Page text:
SVMP 2003 HBS MBA 2006
College: Morris Brown College/Georgia Institute of Technology, B.S., 2004
Major: Mathematics, Industrial Engineering
Work Experience: Vice President of Operations & Finance, American Biosurgical, Inc
Interests: Entrepreneurship, basketball, tennis, golf, reading, family, friends
How did you get interested in SVMP?
I initially heard about SVMP from a former graduate of HBS, and I talked to a couple of the former participants from SVMP as well. I was really interested in the case method. I had heard a lot about it, but had never participated in anything like it before. So it was really an opportunity to get a good understanding of what MBAs go through in the program.
Describe what the week was like?
The week was amazingly similar to what I'm going through right now at HBS. I think we did around 13 to 15 cases in four or five days. It was an opportunity not just to get a good understanding of the culture on campus, but also to go around Boston. I met a lot of students from Ivy League schools, from assorted black colleges, from a lot of different walks of life, just people I would never have met in any other kind of environment.
How would you describe the classroom experience?
The first impression is very overwhelming. I think a lot of people think it's pretty easy to speak up and say the things that are on their mind, but it's pretty intimidating sometimes to be in the case environment. I think it was important for me to build confidence in those kinds of arenas. I'd never spoken much in front of large crowds, so that helped me to guide the train of thought, say it in a very understandable kind of manner, and move forth from there and continue to listen to what other people had to say.
In class, you have to be able to quickly break down the problems and tackle those problems that are central to the issue at hand. When you begin to really look at a case you feel that you want to understand this problem, you want to become the protagonist—and that's something refreshing. Even in internships, you have three months to do something, but typically the level of accountability and decision making is limited. I think the case method provides you with a higher level of understanding of what it's like to be the leader in a critical business situation where decisions are often made instantaneously with limited information. At SVMP you'll be able to see 15 different businesses during this week.
In what ways did you personally develop during that week?
It really engrained in me that I could do well pursuing an MBA and coming to a place like HBS right after I graduated from college. That was a bold move, but I knew I was ready. What factors made you feel you could come right out of college and pursue an MBA? When you are applying right out of college, there are several factors you can consider to make a compelling case for making the move. Internship experiences during college give you a great background. Secondly, I think leadership experience is important, whether it's in business, community, or academia. And, of course, you have your extra-curricular activities. I focused on these throughout undergrad—and one of my big selling points was the student government positions I'd held. If you can shape that entire story, your story is going to be similar to someone who has been out there five years. Some things may seem minor to you, when you look at them on a holistic level, leadership, building teams, or helping your team to get to a certain place, can all convey your ability to have a powerful impact in an organization. The biggest pro is that you come in primarily with a very unjaded, unbiased view of business.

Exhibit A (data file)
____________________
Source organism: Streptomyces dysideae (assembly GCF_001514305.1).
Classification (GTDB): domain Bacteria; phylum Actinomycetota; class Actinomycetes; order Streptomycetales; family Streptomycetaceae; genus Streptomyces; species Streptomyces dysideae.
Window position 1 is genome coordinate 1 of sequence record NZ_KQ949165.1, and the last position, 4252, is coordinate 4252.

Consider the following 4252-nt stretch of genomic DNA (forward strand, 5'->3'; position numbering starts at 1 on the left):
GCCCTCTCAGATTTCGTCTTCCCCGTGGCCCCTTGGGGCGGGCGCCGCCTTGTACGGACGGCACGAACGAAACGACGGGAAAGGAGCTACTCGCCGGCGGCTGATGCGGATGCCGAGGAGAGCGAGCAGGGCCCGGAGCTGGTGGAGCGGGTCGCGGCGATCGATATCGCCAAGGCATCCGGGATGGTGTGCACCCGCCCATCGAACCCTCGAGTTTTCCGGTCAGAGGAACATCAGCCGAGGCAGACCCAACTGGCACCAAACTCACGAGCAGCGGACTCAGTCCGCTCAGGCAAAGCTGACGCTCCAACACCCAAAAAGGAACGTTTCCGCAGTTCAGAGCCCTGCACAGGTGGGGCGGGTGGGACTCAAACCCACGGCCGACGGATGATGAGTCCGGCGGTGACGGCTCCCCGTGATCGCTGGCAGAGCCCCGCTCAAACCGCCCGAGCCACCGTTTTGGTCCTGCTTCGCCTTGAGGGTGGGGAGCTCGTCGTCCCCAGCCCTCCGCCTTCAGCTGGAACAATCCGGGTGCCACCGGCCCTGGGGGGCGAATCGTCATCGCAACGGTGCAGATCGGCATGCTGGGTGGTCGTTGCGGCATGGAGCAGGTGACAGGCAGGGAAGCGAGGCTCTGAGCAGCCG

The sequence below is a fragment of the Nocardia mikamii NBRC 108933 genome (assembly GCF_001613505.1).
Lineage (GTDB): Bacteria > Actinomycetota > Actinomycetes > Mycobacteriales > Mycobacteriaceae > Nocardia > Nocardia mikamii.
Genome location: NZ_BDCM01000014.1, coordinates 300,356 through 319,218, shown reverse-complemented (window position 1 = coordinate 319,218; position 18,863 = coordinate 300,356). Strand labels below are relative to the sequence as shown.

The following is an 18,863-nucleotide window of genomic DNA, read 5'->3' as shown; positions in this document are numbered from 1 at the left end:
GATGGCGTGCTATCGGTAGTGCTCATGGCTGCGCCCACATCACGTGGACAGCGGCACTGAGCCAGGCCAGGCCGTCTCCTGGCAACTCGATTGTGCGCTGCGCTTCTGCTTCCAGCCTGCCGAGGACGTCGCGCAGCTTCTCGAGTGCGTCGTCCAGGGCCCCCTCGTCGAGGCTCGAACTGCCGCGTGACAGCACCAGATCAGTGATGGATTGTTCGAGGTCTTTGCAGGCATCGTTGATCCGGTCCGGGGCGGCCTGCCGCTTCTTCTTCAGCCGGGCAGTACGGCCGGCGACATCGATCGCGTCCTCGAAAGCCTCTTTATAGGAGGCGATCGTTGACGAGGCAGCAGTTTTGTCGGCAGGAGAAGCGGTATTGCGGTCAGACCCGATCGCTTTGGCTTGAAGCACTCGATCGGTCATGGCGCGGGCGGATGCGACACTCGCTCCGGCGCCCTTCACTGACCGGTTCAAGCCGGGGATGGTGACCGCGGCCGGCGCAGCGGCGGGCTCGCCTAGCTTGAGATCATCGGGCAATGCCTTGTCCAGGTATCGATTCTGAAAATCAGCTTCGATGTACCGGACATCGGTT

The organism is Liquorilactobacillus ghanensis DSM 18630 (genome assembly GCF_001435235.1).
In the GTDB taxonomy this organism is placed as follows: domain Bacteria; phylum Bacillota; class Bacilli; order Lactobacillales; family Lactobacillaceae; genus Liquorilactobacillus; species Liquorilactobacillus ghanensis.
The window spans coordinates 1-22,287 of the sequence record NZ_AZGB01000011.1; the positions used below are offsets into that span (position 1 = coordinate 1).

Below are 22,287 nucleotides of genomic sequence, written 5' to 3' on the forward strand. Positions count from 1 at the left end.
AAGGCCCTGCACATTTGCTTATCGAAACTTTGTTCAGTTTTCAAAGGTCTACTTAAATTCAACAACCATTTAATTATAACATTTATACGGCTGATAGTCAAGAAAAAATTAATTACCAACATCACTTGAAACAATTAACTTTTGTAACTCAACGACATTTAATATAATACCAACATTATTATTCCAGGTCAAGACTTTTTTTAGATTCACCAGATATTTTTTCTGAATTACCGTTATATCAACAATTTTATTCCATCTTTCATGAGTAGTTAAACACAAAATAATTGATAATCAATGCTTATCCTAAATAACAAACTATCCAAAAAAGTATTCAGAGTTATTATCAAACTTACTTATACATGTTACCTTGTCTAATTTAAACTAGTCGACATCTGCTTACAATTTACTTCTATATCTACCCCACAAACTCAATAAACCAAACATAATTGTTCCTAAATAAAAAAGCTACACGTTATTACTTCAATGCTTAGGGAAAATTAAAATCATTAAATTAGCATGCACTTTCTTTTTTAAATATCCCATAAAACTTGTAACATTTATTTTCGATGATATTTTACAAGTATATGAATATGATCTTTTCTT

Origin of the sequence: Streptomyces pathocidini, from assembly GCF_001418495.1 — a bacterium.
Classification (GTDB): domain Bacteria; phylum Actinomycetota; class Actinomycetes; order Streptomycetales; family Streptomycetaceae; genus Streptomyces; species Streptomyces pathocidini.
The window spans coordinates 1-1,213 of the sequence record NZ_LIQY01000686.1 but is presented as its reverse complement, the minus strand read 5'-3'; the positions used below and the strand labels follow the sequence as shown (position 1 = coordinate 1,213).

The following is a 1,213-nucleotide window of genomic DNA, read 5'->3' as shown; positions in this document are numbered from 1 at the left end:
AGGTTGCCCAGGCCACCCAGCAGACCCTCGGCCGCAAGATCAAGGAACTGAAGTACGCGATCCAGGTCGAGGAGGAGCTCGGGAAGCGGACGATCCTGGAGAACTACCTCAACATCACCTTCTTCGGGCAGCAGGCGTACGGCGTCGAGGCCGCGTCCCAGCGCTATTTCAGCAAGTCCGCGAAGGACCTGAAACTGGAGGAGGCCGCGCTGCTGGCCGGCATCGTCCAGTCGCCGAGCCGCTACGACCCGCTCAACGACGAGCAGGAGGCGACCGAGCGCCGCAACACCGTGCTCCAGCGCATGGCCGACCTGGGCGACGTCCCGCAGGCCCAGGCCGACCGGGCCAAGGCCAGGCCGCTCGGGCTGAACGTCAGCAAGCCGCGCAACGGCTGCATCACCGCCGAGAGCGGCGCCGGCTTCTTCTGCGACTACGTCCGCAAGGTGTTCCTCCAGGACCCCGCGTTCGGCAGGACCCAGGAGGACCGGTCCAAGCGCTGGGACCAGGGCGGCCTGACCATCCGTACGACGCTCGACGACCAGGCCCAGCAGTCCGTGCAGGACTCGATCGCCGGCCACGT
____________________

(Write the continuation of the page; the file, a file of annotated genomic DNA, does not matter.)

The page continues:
What was the biggest incentive for making the jump?
I think one of the biggest things is that you can really provide a jump-start to your career. When you come out of your undergraduate experience you have the raw talent and it's just about polishing that. When you've finished the MBA, there will be so many opportunities available to you—and your age will be irreverent.
How have you enjoyed HBS?
It has been an amazing experience. I can definitely see that my confidence has grown as far as communicating, but even in taking chances and challenging other people's opinions. Outside of class I've been able to develop further on a personal level through meeting some people here who have kind of taken me under their wing. I think peer mentorship is a great thing here. People here are fundamentally down to earth and well grounded.
How empowering is an MBA in terms of opening all kind of opportunities in many fields?
If you think of the diverse personalities who come to HBS, you understand that not everyone is going to be doing the same thing when they leave. I think the MBA is definitely a big driver towards business, but also politics. If you want to be an entrepreneur, in social enterprise, all of these types of things are fundamental. In social enterprise, for instance, an MBA is becoming an even bigger value because those types of problems are beginning to overlap into for-profit kinds of issues.
Final thoughts on your SVMP experience?
I think more than anything, regardless of whether you think business is for you, whether you think law school is for you, or another path, coming to SVMP is a great opportunity to develop a network outside of the one that you have, and to come to a place where I think the learning model is something that you will never experience elsewhere.